One of the moves in Irish dance that any dancer will do predominantly from beginner to championship is the Irish Leap. At the Shelley School we call it the Leap-23, referring to the 2 steps taken after the initial leaping motion.
The move is taught to beginner Irish dancers within the first 5 classes. It is one of the only moves I know that can within seconds make the level of any Irish dancer clear to an educated audience. I’ve helped teach basic level classes the past couple years and I always find myself excited to see the look on the dancers faces when they see a championship dancer demonstrate the same move they just learned.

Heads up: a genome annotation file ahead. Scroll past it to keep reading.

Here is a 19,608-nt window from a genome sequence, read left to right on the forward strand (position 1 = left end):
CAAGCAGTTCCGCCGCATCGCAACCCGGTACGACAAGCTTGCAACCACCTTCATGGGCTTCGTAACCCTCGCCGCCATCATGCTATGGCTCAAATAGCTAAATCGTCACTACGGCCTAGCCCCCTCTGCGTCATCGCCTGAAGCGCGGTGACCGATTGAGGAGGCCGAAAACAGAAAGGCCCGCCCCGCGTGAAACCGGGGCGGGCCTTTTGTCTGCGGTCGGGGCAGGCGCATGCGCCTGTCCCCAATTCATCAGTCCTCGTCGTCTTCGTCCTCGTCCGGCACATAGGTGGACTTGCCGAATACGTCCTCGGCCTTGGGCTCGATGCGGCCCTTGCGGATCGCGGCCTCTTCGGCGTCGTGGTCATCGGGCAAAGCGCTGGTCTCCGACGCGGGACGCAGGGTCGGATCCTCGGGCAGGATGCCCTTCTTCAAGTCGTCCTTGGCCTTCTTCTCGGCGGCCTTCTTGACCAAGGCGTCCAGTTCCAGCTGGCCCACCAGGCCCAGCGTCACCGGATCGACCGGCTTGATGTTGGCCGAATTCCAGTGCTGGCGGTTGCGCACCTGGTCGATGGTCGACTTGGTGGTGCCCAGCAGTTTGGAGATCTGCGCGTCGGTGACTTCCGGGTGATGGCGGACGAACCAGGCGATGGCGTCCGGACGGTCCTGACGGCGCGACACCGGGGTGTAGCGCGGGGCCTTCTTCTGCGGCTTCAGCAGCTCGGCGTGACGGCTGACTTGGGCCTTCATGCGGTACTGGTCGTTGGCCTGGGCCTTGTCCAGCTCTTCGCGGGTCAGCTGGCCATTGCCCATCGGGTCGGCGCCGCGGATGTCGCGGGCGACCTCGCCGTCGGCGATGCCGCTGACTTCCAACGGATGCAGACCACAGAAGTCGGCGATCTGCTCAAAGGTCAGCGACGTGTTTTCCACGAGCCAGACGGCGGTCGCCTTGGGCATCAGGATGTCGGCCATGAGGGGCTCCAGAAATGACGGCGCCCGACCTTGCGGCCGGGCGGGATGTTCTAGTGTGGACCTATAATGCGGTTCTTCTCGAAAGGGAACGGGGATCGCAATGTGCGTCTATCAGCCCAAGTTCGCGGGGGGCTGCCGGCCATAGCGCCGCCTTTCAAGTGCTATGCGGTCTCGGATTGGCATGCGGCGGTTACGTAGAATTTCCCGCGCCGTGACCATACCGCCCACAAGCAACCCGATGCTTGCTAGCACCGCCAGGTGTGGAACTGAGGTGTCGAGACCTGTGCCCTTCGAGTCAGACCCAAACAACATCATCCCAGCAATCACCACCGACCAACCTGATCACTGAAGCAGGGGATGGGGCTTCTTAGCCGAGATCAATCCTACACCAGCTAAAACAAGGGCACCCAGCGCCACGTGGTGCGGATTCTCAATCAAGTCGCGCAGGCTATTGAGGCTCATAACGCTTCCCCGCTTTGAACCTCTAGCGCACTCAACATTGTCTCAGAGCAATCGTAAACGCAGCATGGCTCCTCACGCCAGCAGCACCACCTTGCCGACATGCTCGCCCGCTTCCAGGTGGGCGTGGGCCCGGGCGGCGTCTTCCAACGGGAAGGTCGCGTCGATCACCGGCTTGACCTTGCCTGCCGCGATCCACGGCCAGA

Probably the number one question I hear from beginner and novice dancers is, “How do you get your leap to freeze like that?” I admit it’s something that takes years to really perfect, which is probably why we learn how to do a leap so early, but the best answer I can give to them is momentum. I make sure I have plenty of space in front of me and put all my strength into leading into the leap. Then, by the time I make the jump, I’m able to jump higher than I normally could and therefore have time to pause, or freeze in the air for a split second. When I don’t have enough momentum, my leaps are not as strong.
Having a graceful, strong, 90 degree angle leap can make any beginner dancer look like a champ. The steps are very basic, it’s all about what you put into it!
In this video, Elizabeth Claro gives a beautiful demonstration of freezing an Irish dance leap. Notice how she anticipates the leap, giving herself enough momentum beforehand.